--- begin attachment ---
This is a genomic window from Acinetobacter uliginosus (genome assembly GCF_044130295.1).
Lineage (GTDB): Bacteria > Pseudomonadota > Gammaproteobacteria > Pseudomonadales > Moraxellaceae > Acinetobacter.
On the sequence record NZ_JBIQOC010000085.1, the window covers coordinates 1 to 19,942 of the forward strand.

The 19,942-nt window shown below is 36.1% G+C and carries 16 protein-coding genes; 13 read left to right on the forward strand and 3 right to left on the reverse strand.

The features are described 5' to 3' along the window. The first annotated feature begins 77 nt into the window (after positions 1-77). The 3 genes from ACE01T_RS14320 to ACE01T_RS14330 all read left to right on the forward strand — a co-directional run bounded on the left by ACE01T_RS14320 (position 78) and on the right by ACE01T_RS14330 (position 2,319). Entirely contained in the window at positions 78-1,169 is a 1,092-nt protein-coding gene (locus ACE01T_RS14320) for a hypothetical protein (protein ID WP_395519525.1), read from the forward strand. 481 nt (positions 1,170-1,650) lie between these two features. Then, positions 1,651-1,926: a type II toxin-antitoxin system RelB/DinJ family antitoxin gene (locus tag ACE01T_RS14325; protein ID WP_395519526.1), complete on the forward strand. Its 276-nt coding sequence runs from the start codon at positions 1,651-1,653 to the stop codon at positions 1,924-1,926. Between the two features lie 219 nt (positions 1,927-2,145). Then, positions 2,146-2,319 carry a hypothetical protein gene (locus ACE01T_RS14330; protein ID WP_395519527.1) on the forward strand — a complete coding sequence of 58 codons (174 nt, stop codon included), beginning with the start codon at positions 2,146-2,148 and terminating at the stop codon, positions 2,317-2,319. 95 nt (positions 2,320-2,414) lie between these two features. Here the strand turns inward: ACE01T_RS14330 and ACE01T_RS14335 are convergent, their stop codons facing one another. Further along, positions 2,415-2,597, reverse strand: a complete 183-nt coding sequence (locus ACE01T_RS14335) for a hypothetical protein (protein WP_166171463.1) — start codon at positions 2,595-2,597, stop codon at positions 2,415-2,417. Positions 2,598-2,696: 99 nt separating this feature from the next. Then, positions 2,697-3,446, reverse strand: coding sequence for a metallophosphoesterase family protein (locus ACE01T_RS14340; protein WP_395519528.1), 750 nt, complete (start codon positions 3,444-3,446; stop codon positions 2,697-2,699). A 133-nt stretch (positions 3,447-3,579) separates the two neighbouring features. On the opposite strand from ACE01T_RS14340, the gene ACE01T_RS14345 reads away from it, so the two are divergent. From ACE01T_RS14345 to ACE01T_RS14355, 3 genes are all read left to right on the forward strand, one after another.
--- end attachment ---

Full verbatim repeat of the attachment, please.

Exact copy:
This is a genomic window from Acinetobacter uliginosus (genome assembly GCF_044130295.1).
Lineage (GTDB): Bacteria > Pseudomonadota > Gammaproteobacteria > Pseudomonadales > Moraxellaceae > Acinetobacter.
On the sequence record NZ_JBIQOC010000085.1, the window covers coordinates 1 to 19,942 of the forward strand.

The 19,942-nt window shown below is 36.1% G+C and carries 16 protein-coding genes; 13 read left to right on the forward strand and 3 right to left on the reverse strand.

The features are described 5' to 3' along the window. The first annotated feature begins 77 nt into the window (after positions 1-77). The 3 genes from ACE01T_RS14320 to ACE01T_RS14330 all read left to right on the forward strand — a co-directional run bounded on the left by ACE01T_RS14320 (position 78) and on the right by ACE01T_RS14330 (position 2,319). Entirely contained in the window at positions 78-1,169 is a 1,092-nt protein-coding gene (locus ACE01T_RS14320) for a hypothetical protein (protein ID WP_395519525.1), read from the forward strand. 481 nt (positions 1,170-1,650) lie between these two features. Then, positions 1,651-1,926: a type II toxin-antitoxin system RelB/DinJ family antitoxin gene (locus tag ACE01T_RS14325; protein ID WP_395519526.1), complete on the forward strand. Its 276-nt coding sequence runs from the start codon at positions 1,651-1,653 to the stop codon at positions 1,924-1,926. Between the two features lie 219 nt (positions 1,927-2,145). Then, positions 2,146-2,319 carry a hypothetical protein gene (locus ACE01T_RS14330; protein ID WP_395519527.1) on the forward strand — a complete coding sequence of 58 codons (174 nt, stop codon included), beginning with the start codon at positions 2,146-2,148 and terminating at the stop codon, positions 2,317-2,319. 95 nt (positions 2,320-2,414) lie between these two features. Here the strand turns inward: ACE01T_RS14330 and ACE01T_RS14335 are convergent, their stop codons facing one another. Further along, positions 2,415-2,597, reverse strand: a complete 183-nt coding sequence (locus ACE01T_RS14335) for a hypothetical protein (protein WP_166171463.1) — start codon at positions 2,595-2,597, stop codon at positions 2,415-2,417. Positions 2,598-2,696: 99 nt separating this feature from the next. Then, positions 2,697-3,446, reverse strand: coding sequence for a metallophosphoesterase family protein (locus ACE01T_RS14340; protein WP_395519528.1), 750 nt, complete (start codon positions 3,444-3,446; stop codon positions 2,697-2,699). A 133-nt stretch (positions 3,447-3,579) separates the two neighbouring features. On the opposite strand from ACE01T_RS14340, the gene ACE01T_RS14345 reads away from it, so the two are divergent. From ACE01T_RS14345 to ACE01T_RS14355, 3 genes are all read left to right on the forward strand, one after another.